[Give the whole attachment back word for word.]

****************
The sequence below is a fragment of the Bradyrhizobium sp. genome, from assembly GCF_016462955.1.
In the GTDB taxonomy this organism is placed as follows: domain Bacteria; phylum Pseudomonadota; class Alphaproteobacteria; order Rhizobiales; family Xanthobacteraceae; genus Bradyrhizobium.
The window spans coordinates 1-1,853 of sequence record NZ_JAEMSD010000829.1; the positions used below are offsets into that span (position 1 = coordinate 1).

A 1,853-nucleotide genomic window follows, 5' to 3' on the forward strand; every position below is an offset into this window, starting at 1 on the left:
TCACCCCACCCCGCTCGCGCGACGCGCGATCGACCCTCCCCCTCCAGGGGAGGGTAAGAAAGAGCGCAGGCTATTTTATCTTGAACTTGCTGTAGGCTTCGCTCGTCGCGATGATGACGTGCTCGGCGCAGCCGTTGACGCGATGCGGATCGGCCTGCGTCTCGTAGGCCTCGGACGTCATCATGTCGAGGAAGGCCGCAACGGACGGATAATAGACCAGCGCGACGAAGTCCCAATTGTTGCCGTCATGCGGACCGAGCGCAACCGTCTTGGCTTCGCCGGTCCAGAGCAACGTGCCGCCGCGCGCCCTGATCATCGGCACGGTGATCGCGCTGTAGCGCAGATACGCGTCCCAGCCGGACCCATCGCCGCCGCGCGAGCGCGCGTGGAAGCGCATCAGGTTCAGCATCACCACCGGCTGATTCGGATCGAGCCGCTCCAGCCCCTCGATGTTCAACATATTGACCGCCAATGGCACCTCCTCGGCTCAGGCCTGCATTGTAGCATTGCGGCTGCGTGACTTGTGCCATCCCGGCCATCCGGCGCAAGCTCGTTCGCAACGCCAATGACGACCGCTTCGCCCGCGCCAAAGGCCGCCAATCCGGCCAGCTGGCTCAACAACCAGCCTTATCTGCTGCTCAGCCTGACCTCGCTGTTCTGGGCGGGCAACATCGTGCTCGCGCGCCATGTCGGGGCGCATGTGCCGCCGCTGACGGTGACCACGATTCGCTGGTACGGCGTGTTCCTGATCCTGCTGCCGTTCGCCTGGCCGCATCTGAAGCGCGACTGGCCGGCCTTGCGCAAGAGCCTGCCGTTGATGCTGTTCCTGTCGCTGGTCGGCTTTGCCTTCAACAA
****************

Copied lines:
The sequence below is a fragment of the Bradyrhizobium sp. genome, from assembly GCF_016462955.1.
In the GTDB taxonomy this organism is placed as follows: domain Bacteria; phylum Pseudomonadota; class Alphaproteobacteria; order Rhizobiales; family Xanthobacteraceae; genus Bradyrhizobium.
The window spans coordinates 1-1,853 of sequence record NZ_JAEMSD010000829.1; the positions used below are offsets into that span (position 1 = coordinate 1).

A 1,853-nucleotide genomic window follows, 5' to 3' on the forward strand; every position below is an offset into this window, starting at 1 on the left:
TCACCCCACCCCGCTCGCGCGACGCGCGATCGACCCTCCCCCTCCAGGGGAGGGTAAGAAAGAGCGCAGGCTATTTTATCTTGAACTTGCTGTAGGCTTCGCTCGTCGCGATGATGACGTGCTCGGCGCAGCCGTTGACGCGATGCGGATCGGCCTGCGTCTCGTAGGCCTCGGACGTCATCATGTCGAGGAAGGCCGCAACGGACGGATAATAGACCAGCGCGACGAAGTCCCAATTGTTGCCGTCATGCGGACCGAGCGCAACCGTCTTGGCTTCGCCGGTCCAGAGCAACGTGCCGCCGCGCGCCCTGATCATCGGCACGGTGATCGCGCTGTAGCGCAGATACGCGTCCCAGCCGGACCCATCGCCGCCGCGCGAGCGCGCGTGGAAGCGCATCAGGTTCAGCATCACCACCGGCTGATTCGGATCGAGCCGCTCCAGCCCCTCGATGTTCAACATATTGACCGCCAATGGCACCTCCTCGGCTCAGGCCTGCATTGTAGCATTGCGGCTGCGTGACTTGTGCCATCCCGGCCATCCGGCGCAAGCTCGTTCGCAACGCCAATGACGACCGCTTCGCCCGCGCCAAAGGCCGCCAATCCGGCCAGCTGGCTCAACAACCAGCCTTATCTGCTGCTCAGCCTGACCTCGCTGTTCTGGGCGGGCAACATCGTGCTCGCGCGCCATGTCGGGGCGCATGTGCCGCCGCTGACGGTGACCACGATTCGCTGGTACGGCGTGTTCCTGATCCTGCTGCCGTTCGCCTGGCCGCATCTGAAGCGCGACTGGCCGGCCTTGCGCAAGAGCCTGCCGTTGATGCTGTTCCTGTCGCTGGTCGGCTTTGCCTTCAACAA